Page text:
OK, I’ll give you that. Your use of “bold” on the first part misled me as to what you thought was difficult.
But I consider myself hyper-sensitive when I sign my name to things (I actually may my state’s “use tax”, one of only about 300 people who do — so you can see I take my oath seriously).
I would have no trouble claiming a conscientious objection to Gardasil, if I had such an objection. That’s what it means, I oppose it because I don’t THINK it is right to give it to my kids.
It wouldn’t be a religious objection, but that wasn’t the only reason I could claim. In fact, the form so far as I can tell doesn’t force you to explain your objection, you simply site the 2nd clause as the reason for your objection.
I probably would have instead gone to my doctor, to get sound medical advice, and then used the doctor for my objection (because I don’t object to the idea of vaccinating against STDs, I simply would object to the medical rewards vs the risk/cost of doing so, and that would be a medical opinion which I would reach in consultation with a doctor).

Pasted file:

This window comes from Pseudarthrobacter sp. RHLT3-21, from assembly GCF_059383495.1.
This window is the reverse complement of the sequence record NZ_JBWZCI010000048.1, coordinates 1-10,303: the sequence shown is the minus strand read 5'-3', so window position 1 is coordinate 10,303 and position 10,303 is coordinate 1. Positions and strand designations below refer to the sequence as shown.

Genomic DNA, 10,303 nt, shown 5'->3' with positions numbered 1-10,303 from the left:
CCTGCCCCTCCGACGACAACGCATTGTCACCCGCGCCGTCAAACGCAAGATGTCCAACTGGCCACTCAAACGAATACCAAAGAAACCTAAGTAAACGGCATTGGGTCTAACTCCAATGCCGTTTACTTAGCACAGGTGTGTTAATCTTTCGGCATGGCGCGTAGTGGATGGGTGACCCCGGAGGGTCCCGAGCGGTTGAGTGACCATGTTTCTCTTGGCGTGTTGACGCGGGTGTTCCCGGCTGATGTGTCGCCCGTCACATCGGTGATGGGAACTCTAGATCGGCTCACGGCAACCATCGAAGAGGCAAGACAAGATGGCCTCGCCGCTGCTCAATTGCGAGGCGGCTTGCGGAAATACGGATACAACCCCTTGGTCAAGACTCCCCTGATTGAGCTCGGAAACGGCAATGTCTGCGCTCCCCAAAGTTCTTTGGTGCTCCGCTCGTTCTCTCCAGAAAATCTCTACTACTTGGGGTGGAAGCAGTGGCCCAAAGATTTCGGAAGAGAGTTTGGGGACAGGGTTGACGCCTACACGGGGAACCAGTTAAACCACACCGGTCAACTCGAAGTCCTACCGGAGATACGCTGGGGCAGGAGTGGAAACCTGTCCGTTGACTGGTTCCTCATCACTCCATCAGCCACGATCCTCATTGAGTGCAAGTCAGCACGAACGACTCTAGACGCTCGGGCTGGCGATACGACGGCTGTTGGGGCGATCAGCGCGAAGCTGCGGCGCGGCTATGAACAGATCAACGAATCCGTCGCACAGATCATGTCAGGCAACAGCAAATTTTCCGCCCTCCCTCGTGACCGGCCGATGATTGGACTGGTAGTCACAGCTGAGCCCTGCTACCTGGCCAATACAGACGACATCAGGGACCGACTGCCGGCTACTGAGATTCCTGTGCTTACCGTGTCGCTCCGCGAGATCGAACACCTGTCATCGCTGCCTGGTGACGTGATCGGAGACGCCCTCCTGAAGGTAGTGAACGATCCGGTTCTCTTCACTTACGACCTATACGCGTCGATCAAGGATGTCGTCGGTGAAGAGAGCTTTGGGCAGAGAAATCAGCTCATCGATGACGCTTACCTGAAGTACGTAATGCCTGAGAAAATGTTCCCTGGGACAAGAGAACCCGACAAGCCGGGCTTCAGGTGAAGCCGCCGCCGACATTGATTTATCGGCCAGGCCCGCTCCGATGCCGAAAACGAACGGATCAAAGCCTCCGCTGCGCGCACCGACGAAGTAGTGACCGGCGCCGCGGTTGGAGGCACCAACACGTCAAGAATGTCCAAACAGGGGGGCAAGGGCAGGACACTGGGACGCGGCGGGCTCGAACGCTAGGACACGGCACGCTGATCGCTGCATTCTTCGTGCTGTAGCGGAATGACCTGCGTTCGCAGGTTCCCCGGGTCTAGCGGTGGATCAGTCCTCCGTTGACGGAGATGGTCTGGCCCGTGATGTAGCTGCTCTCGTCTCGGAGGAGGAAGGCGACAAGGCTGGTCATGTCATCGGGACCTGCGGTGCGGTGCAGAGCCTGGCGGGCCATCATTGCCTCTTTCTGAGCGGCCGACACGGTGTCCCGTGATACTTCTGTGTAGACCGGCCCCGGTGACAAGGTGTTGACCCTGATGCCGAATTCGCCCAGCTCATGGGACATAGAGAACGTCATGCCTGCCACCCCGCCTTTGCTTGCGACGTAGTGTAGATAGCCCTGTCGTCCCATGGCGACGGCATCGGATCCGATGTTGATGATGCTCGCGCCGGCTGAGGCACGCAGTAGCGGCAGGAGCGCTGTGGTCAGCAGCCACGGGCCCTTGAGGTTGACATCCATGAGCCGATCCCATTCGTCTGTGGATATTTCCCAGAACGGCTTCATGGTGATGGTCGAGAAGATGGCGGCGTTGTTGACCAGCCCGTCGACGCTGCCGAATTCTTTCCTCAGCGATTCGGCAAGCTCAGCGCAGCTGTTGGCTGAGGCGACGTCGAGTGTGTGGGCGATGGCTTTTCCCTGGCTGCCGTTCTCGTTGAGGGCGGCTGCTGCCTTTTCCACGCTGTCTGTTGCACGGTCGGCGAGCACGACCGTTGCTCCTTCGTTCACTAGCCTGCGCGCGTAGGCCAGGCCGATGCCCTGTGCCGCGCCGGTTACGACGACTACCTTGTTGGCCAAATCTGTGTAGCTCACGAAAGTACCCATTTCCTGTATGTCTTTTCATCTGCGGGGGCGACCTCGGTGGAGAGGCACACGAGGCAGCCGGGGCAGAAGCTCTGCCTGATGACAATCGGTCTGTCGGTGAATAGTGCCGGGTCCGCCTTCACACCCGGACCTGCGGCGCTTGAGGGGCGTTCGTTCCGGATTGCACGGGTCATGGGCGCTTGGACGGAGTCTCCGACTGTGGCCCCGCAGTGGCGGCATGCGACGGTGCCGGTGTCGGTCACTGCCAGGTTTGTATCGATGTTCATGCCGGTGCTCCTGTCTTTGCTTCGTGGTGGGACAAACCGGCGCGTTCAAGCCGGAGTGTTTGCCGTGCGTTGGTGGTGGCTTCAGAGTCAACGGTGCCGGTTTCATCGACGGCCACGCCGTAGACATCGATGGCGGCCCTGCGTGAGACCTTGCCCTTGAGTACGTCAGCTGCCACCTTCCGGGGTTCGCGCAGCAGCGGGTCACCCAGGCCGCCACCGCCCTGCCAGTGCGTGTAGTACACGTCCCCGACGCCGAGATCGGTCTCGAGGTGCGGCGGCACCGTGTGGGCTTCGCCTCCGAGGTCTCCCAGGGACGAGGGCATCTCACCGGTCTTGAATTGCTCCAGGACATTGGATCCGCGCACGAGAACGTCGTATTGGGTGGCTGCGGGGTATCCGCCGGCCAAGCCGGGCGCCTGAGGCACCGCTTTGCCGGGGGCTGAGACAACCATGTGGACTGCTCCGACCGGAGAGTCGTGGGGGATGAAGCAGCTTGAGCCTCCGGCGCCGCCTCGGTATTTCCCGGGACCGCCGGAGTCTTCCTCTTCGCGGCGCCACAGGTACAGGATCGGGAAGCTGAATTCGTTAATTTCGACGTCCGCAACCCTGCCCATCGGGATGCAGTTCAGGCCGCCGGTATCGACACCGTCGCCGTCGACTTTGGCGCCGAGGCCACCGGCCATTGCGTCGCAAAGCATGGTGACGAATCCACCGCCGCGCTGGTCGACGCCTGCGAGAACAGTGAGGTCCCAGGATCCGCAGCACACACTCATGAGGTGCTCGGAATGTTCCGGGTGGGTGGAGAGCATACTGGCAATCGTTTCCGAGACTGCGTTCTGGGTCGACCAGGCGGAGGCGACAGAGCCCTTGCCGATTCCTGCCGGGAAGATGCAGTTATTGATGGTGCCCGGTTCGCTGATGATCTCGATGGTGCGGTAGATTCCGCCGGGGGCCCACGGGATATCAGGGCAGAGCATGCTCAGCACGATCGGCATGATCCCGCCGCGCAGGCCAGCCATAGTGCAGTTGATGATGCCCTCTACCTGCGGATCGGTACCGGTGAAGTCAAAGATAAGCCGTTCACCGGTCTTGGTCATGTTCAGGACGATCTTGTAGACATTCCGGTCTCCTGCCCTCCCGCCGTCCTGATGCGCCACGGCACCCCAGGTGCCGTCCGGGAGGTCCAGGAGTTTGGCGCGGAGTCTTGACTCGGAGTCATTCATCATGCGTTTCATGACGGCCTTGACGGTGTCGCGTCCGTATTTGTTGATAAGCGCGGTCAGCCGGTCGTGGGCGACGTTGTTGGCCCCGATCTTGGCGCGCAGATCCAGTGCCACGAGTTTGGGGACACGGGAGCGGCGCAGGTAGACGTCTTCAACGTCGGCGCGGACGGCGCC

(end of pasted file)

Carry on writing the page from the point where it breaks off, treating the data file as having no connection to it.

Oddly, when our state had mandatory Gardasil vaccine, it was for 6th graders, and since my kids were older, I never had to do anything about it. There was no attempt to “catch up” on the vaccinations. I still opposed it, and wrote opinion columns opposing it and calling for the repeal of the law in Virginia.
Thanks for correcting the record. I made a mistake by leaving the bold in. As I was composing my reply that used it my initial emphasis changed. I wanted to play up the medical excuse aspect since I had some familiarity with the intense marketing to the medical profession that went on with Gardasil. As I wrote I realized that was anecdotal, and I tried to make a more generally based, less anecdotal, point.